</div>
    )
  }

  renderNotLoaded() {
    // Quick and dirty check for loaded result
    const companyName = this.props.router.query.company;
    let int = setInterval(async () => {
      const res = await fetch(`http://127.0.0.1:3001/company/${companyName}/check-status`);
      const data = await res.json();

      if (data.isDone) {
        clearInterval(int);

        const res2 = await fetch(`http://127.0.0.1:3001/company/${companyName}`);
        const data2 = await res2.json();

        this.setState({
          isLoading: false,
          map: data2
        })
      }
    }, 2000);

    return (<div>Loading... (see network tab)</div>);
  }
}

Index.getInitialProps = async function (props) {
  const companyName = props.query.company;

  const res = await fetch(`http://127.0.0.1:3001/company/${companyName}`);

  // If not found, we need to poll, start the process in bg
  await fetch(`http://127.0.0.1:3001/company/${companyName}/start`);

  if (res.status != 404) {
    const data = await res.json();
    
    return {
      isLoaded: true,
      map: data
    }
  }

  return { map: {}, isLoading: true }
}

export default withRouter(Index);

Result

When now going to our created website through http://127.0.0.1:3000/company/facebook we get a list of quickly scraped profiles like this:

/assets/images/posts/abusing-crawlers.png

Misc

HashSet.js

const redis = require('redis'); // Note: Should become a permanent storage later, now in memory
const redisClient = redis.createClient();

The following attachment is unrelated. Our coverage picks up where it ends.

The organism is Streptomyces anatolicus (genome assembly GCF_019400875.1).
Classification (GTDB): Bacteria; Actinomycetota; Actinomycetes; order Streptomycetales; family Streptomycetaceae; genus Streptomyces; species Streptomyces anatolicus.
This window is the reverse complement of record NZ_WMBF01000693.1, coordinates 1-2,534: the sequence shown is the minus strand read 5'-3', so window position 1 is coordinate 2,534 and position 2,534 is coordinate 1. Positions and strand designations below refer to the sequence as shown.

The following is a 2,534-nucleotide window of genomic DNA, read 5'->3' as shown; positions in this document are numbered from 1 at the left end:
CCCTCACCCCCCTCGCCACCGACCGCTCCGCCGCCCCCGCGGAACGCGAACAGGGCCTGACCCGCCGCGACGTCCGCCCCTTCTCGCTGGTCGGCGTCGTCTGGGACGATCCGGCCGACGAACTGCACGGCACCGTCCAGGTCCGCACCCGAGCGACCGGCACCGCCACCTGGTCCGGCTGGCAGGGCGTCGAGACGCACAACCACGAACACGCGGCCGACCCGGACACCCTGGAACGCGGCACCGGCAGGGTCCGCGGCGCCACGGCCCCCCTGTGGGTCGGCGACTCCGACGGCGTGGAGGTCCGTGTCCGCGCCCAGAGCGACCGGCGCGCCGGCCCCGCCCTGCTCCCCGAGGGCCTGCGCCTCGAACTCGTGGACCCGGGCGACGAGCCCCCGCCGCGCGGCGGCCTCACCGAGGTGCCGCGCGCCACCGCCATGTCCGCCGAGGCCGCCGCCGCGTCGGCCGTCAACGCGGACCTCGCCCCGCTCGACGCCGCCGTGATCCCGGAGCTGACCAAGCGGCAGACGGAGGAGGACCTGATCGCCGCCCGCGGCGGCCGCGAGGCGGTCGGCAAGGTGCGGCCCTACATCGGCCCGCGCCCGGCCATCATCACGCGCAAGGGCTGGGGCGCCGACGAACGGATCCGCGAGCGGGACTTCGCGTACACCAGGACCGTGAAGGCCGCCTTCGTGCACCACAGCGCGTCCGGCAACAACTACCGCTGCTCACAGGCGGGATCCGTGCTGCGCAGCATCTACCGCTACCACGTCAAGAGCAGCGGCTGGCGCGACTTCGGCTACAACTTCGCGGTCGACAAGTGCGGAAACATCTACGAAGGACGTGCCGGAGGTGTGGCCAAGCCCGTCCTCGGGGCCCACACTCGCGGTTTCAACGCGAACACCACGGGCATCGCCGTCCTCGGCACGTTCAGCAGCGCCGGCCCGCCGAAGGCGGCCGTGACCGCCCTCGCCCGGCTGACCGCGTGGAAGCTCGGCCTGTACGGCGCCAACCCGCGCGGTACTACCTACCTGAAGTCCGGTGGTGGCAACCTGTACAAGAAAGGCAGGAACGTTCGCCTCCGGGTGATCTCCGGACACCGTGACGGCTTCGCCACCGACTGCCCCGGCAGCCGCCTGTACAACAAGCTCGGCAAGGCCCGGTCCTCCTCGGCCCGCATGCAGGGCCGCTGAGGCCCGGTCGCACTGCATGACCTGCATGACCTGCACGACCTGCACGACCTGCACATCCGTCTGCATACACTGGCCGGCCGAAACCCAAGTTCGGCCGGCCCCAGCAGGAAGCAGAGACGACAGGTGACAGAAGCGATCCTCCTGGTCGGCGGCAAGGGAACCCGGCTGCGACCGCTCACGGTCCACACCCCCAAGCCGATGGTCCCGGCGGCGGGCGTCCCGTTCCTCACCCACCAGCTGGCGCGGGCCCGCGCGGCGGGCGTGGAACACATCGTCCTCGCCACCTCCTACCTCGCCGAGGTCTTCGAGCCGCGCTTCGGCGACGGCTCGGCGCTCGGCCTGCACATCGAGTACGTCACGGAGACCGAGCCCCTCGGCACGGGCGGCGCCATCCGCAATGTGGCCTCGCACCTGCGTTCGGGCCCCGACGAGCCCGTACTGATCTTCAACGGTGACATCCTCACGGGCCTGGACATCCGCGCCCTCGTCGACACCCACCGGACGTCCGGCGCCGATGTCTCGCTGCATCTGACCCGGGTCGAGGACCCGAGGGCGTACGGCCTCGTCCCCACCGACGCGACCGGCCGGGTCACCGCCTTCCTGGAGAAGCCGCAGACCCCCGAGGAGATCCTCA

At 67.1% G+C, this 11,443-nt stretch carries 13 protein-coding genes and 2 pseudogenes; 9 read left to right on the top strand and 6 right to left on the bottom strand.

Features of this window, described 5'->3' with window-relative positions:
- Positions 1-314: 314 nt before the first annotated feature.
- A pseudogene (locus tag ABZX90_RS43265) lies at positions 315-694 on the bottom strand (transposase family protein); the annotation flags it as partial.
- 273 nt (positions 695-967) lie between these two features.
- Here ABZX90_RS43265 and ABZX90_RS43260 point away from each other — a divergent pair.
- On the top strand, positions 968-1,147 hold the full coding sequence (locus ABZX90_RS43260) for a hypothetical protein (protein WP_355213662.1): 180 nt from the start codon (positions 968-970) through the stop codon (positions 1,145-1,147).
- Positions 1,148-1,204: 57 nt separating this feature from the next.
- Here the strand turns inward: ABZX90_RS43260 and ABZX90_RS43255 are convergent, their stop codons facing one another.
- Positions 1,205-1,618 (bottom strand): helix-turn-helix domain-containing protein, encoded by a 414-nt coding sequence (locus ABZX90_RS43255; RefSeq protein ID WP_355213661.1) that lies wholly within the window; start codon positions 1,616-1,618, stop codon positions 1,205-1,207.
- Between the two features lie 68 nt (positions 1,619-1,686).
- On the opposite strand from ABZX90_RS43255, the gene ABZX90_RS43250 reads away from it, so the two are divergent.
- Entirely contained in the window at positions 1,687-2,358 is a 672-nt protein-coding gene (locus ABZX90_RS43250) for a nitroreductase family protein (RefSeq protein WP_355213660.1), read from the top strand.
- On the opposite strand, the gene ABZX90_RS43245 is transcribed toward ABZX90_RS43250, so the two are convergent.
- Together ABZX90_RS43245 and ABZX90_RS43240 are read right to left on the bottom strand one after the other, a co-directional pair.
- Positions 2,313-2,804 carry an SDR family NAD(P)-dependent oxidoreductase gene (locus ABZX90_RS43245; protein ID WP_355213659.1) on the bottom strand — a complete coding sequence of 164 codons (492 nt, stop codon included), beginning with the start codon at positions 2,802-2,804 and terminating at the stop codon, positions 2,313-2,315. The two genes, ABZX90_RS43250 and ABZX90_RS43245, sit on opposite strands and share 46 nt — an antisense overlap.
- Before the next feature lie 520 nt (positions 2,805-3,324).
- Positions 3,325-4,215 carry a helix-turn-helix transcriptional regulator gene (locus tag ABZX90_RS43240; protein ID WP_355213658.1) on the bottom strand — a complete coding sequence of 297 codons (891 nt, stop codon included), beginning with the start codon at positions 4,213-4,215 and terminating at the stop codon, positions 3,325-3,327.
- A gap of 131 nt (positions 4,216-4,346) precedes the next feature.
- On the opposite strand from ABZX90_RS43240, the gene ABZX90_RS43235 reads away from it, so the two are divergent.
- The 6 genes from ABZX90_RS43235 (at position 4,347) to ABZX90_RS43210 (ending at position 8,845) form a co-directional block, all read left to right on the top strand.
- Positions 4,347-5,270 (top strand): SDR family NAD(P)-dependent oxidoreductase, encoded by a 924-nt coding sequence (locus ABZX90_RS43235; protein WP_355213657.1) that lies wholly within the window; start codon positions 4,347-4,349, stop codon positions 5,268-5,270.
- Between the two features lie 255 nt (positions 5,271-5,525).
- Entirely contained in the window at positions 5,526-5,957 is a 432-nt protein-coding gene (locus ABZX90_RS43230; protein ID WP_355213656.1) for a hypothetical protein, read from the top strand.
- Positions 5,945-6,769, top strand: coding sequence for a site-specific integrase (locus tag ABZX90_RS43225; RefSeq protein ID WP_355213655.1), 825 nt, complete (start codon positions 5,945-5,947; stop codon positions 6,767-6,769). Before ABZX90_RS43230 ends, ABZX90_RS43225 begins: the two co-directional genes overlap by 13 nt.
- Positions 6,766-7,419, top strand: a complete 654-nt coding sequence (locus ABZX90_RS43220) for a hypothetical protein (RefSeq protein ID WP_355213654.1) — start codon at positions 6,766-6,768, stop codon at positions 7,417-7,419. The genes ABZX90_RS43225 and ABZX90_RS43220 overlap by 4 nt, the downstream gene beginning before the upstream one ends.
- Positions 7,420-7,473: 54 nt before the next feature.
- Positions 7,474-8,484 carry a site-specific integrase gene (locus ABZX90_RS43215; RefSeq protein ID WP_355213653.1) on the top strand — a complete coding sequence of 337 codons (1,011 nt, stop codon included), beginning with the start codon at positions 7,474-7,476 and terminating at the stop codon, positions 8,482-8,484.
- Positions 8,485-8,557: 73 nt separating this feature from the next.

class HashSet {
  async get(key) {
    return new Promise((resolve, reject) => {
      redisClient.get(key, (err, reply) => {
        if (err) {
          throw err;
        }

        return resolve(JSON.parse(reply));
      });
    })
  }

  async set(key, val) {
    return new Promise((resolve, reject) => {
      // @TODO: CHECK IF TYPEOF OBJECT
      redisClient.set(key, JSON.stringify(val));
      return resolve();
    });
  }
}

module.exports = HashSet;

Redis.js

const redis = require('redis'); // Note: Should become a permanent storage later, now in memory

class Redis {
  constructor() {
    this.client = redis.createClient();
  }

  async get(key) {
    return new Promise((resolve, reject) => {
      this.client.get(key, (err, reply) => {
        if (err) {
          throw err;
        }

        return resolve(reply);
      });
    })
  }
}

module.exports = Redis;
xavier

Xavier Geerinck

Xavier works as a Cloud Solution Architect at Microsoft, helping its customer unlock the full potential of the cloud. Even though he is still considered a young graduate, he achieved his first success at the age 16, by creating and selling his first startup. He then took this knowledge to create and help more startups in different markets such as technology, social media, philanthropy and home care. While in the meantime gaining more enterprise insights at renowned enterprises such as Nokia, Cisco and now Microsoft.